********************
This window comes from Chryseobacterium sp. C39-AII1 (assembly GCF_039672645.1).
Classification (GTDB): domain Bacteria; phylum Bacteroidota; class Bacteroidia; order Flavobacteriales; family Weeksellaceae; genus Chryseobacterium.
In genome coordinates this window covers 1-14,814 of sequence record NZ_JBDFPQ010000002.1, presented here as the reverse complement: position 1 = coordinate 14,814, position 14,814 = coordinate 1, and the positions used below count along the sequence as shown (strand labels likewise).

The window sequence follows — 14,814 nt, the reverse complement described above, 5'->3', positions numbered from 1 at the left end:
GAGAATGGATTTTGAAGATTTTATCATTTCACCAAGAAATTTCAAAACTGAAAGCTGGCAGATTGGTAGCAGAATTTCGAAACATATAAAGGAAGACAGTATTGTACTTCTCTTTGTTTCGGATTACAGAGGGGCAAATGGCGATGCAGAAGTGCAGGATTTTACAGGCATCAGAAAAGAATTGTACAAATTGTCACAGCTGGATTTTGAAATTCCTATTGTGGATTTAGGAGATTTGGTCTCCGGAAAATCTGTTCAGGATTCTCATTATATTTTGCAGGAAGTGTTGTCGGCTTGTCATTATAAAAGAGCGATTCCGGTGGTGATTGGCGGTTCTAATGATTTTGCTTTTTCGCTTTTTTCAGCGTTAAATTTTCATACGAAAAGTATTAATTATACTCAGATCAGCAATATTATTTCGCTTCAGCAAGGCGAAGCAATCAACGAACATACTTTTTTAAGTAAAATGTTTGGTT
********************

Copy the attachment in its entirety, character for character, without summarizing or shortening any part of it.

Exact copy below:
This window comes from Chryseobacterium sp. C39-AII1 (assembly GCF_039672645.1).
Classification (GTDB): domain Bacteria; phylum Bacteroidota; class Bacteroidia; order Flavobacteriales; family Weeksellaceae; genus Chryseobacterium.
In genome coordinates this window covers 1-14,814 of sequence record NZ_JBDFPQ010000002.1, presented here as the reverse complement: position 1 = coordinate 14,814, position 14,814 = coordinate 1, and the positions used below count along the sequence as shown (strand labels likewise).

The window sequence follows — 14,814 nt, the reverse complement described above, 5'->3', positions numbered from 1 at the left end:
GAGAATGGATTTTGAAGATTTTATCATTTCACCAAGAAATTTCAAAACTGAAAGCTGGCAGATTGGTAGCAGAATTTCGAAACATATAAAGGAAGACAGTATTGTACTTCTCTTTGTTTCGGATTACAGAGGGGCAAATGGCGATGCAGAAGTGCAGGATTTTACAGGCATCAGAAAAGAATTGTACAAATTGTCACAGCTGGATTTTGAAATTCCTATTGTGGATTTAGGAGATTTGGTCTCCGGAAAATCTGTTCAGGATTCTCATTATATTTTGCAGGAAGTGTTGTCGGCTTGTCATTATAAAAGAGCGATTCCGGTGGTGATTGGCGGTTCTAATGATTTTGCTTTTTCGCTTTTTTCAGCGTTAAATTTTCATACGAAAAGTATTAATTATACTCAGATCAGCAATATTATTTCGCTTCAGCAAGGCGAAGCAATCAACGAACATACTTTTTTAAGTAAAATGTTTGGTT